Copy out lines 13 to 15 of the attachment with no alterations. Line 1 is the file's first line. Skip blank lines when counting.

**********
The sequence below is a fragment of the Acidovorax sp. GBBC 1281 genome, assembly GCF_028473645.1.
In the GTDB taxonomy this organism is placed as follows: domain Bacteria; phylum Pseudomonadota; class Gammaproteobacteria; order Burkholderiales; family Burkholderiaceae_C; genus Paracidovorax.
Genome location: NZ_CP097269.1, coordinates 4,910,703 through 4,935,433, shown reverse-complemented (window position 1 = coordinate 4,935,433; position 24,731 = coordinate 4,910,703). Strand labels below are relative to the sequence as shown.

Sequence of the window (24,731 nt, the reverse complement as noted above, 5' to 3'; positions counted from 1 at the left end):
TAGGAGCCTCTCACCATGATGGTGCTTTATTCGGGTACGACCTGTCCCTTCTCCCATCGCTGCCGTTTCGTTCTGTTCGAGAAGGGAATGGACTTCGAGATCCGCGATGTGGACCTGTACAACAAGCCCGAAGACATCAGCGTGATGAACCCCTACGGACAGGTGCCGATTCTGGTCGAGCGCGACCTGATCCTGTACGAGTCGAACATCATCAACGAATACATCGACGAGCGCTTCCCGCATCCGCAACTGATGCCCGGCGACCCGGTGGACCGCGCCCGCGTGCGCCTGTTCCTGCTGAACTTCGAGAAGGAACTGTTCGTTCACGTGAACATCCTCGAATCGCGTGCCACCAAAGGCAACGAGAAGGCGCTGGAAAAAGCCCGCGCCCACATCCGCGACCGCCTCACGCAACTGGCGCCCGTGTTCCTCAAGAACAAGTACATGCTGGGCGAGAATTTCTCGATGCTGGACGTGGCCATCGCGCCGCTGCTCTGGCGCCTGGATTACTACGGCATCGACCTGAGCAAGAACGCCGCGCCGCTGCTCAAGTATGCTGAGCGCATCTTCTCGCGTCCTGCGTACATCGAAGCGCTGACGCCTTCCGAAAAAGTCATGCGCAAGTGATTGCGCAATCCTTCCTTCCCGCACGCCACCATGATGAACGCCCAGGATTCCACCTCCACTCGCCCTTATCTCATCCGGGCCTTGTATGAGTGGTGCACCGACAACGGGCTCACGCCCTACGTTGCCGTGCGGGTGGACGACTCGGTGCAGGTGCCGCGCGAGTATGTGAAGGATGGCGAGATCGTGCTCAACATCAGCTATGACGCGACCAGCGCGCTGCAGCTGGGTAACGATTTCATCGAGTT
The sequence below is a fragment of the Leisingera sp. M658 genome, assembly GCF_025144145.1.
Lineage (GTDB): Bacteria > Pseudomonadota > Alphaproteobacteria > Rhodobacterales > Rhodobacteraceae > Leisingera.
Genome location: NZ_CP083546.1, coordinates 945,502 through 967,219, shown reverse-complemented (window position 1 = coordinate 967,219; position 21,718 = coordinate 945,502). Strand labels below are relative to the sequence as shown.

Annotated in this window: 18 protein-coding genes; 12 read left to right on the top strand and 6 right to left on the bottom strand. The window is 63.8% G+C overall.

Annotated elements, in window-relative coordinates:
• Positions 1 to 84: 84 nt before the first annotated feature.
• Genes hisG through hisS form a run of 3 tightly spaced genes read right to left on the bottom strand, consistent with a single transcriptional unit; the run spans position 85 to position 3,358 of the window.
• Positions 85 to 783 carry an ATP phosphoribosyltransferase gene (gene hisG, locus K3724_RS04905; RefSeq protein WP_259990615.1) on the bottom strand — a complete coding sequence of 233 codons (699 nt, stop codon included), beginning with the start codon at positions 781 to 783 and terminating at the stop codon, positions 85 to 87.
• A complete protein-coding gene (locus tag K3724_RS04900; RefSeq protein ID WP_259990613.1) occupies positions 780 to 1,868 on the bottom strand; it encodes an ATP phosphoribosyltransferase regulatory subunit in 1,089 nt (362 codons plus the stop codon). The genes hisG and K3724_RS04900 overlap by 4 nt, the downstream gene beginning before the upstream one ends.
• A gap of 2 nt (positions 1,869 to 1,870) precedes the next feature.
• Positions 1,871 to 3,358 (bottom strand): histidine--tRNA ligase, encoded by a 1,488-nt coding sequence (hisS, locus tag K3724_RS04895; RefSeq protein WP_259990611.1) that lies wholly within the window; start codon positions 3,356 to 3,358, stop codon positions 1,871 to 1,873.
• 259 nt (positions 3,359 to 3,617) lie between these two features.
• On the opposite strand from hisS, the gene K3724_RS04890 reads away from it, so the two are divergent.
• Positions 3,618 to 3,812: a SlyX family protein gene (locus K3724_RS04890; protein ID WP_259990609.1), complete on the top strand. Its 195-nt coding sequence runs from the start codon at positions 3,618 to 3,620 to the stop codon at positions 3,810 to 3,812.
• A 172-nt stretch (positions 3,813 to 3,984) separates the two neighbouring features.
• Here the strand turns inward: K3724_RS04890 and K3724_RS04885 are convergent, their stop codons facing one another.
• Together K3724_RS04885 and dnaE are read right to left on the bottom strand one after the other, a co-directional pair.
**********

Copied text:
• Positions 85 to 783 carry an ATP phosphoribosyltransferase gene (gene hisG, locus K3724_RS04905; RefSeq protein WP_259990615.1) on the bottom strand — a complete coding sequence of 233 codons (699 nt, stop codon included), beginning with the start codon at positions 781 to 783 and terminating at the stop codon, positions 85 to 87.
• A complete protein-coding gene (locus tag K3724_RS04900; RefSeq protein ID WP_259990613.1) occupies positions 780 to 1,868 on the bottom strand; it encodes an ATP phosphoribosyltransferase regulatory subunit in 1,089 nt (362 codons plus the stop codon). The genes hisG and K3724_RS04900 overlap by 4 nt, the downstream gene beginning before the upstream one ends.
• A gap of 2 nt (positions 1,869 to 1,870) precedes the next feature.